Deal with Those Problem Employees (CAD Manager's Toolbox)9 Feb, 2009 By: Robert Green
Don't let troublesome individuals keep your well-oiled CAD department from running smoothly.
I received a question from a reader who wants to know the best way to deal with employees who simply won't follow the rules. You know the type: no matter what you do, they won't follow standards, rules, etc. Although there's no perfect answer to this question, there is a general process I've used to deal with the problem, and I'll share it with you.
I'll state up front that dealing with problem employees can sometimes lead to disciplinary measures, and that it won't always be fun. But then again, you're not having any fun with the situation as it is now, right?
Discuss, Isolate, Fix
I deal with truly problem cases by using a three-step process that is designed to shine a light on the bad behavior so that your senior management will get involved. And we all know the ultimate resolution for the problem employee is going to be upper management.
Step 1: Discuss. Discuss the problem with the offending employee and tell him or her that you feel you must go to senior management with the problem since nothing else has worked. After this discussion, go to the senior managerial authority in charge of the problem person and relay your concerns.
Hint: Form the discussions around easy-to-measure factors like rework, missed deadlines, etc. Do not make the discussion personal, but focus on the good of the company and you'll get the conversation started on the right tone.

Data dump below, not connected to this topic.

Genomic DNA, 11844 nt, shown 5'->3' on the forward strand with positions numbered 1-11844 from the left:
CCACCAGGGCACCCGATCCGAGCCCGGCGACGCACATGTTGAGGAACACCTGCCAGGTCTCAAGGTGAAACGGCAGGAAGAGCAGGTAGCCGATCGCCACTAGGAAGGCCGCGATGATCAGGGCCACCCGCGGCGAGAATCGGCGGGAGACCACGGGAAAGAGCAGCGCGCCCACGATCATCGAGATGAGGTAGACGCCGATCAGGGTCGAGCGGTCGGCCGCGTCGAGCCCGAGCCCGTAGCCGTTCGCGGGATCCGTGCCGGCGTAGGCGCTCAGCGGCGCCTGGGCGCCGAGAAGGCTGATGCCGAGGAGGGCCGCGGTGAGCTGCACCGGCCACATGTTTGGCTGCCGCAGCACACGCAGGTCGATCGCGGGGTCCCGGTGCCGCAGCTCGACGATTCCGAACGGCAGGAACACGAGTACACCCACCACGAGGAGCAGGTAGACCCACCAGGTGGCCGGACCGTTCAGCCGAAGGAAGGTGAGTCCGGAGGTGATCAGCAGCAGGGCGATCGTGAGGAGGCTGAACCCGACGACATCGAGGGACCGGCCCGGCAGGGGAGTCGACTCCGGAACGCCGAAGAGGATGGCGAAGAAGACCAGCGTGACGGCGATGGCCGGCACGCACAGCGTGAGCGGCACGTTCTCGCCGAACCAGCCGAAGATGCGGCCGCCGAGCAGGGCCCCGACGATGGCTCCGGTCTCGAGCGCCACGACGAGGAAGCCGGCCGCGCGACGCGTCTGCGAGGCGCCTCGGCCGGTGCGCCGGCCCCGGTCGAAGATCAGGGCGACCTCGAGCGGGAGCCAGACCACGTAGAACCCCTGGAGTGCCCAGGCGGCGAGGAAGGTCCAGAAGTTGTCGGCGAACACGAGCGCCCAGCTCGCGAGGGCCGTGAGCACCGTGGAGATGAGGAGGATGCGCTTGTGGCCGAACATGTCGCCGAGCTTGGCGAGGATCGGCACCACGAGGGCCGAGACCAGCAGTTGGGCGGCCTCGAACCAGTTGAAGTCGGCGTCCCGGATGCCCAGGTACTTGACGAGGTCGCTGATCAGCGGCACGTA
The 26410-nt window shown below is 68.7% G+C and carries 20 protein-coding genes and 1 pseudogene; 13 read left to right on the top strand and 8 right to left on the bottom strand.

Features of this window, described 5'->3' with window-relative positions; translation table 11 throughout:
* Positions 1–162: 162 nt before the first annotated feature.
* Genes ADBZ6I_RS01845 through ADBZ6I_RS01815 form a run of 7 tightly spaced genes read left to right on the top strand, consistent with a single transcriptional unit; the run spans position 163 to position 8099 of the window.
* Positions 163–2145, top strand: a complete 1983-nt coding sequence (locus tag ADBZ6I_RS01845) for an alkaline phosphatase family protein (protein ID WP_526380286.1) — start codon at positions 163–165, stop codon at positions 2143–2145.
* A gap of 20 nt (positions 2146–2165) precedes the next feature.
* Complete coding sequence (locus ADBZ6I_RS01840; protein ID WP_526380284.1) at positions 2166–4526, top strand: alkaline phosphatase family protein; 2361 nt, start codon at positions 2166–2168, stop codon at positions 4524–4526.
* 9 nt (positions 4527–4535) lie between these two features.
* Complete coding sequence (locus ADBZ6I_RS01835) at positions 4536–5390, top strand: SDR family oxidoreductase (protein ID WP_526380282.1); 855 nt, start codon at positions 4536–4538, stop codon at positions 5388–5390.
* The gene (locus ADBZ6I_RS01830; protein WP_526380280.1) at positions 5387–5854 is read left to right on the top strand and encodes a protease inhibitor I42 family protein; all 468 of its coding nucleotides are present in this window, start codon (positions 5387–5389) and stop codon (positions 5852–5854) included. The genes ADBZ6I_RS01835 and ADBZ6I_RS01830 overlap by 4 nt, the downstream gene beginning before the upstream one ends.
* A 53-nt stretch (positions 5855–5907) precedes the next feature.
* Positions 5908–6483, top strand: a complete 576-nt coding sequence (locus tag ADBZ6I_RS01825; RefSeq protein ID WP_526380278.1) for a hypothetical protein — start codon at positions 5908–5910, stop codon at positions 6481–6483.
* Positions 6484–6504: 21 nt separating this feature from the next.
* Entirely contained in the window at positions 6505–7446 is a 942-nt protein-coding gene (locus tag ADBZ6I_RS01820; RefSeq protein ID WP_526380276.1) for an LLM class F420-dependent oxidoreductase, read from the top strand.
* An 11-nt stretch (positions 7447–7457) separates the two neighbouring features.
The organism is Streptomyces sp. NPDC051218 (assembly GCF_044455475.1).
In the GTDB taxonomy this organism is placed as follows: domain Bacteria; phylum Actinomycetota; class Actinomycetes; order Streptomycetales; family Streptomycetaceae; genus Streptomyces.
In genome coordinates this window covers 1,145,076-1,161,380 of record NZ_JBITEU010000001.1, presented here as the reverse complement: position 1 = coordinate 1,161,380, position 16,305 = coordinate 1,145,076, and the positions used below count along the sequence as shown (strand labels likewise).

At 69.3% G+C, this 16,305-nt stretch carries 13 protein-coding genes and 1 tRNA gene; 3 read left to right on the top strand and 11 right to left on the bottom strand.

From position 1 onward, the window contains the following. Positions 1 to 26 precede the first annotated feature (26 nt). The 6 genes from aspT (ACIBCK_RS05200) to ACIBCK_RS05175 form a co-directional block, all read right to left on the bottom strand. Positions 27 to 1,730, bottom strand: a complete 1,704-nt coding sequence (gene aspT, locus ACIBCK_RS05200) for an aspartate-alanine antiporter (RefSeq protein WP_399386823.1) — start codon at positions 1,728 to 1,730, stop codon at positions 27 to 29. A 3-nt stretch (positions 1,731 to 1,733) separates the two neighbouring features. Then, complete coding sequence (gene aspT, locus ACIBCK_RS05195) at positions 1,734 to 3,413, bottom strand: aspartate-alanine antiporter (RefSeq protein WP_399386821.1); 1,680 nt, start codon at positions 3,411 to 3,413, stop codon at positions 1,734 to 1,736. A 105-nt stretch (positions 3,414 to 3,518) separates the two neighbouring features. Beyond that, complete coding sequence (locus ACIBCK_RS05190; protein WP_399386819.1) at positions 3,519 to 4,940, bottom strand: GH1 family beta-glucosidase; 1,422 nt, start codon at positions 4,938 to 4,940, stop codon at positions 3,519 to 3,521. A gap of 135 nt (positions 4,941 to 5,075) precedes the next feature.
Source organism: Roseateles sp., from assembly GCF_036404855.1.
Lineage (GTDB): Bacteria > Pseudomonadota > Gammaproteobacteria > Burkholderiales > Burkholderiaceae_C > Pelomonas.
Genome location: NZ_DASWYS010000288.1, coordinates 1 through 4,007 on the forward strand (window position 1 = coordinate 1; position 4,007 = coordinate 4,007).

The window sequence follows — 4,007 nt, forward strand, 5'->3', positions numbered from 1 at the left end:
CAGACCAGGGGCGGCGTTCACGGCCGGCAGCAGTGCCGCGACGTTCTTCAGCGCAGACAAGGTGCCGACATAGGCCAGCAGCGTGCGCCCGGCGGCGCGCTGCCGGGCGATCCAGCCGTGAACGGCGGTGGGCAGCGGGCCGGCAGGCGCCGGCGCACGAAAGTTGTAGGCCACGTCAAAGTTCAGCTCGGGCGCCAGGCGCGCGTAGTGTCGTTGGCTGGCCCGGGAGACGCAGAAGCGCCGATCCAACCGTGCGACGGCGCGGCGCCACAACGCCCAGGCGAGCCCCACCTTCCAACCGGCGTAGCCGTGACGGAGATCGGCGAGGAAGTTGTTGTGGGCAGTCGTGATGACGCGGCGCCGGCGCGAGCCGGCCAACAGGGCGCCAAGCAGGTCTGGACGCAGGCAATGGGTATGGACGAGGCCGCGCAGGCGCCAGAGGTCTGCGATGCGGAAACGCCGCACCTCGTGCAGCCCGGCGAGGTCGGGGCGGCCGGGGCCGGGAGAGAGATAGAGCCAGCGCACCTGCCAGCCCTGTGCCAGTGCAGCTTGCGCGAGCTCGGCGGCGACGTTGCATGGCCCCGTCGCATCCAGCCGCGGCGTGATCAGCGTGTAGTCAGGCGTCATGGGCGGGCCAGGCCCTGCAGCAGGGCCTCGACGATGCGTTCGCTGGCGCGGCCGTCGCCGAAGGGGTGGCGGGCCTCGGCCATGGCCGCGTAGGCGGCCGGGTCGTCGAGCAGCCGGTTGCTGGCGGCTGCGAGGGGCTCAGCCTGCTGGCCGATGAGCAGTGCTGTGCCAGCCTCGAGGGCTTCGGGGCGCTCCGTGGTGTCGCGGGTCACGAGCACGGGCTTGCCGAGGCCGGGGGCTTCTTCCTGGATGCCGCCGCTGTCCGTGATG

Step 2: Isolate. After the conversations have taken place, isolate the problem behavior by putting it all in writing so that the parties involved can never claim they didn't know about the problem. Include any objectives the employee must meet (must follow standards, etc.) and present your written documentation to senior management for their approval. Once you've got things written down and approved, present everything to the problem employee.
Hint: If you have a human resources department, it should be able to assist you in these tasks. If you need help, it really is OK to ask.
Step 3: Fix. Now the problem employee will make a decision either to fix the behavior or not. If he or she improves the behavior, that is excellent and the problem is solved. If not, then it is probably time to have your senior management or human resources department confront the employee and put him or her on final notice.
If you follow these three steps, you may very well solve the problems you've experienced with the particular user. And even if you don't get the ultimate solution, you've now got management's attention so that everyone knows there is a problem.
I know dealing with these scenarios isn't fun, but it is part of management.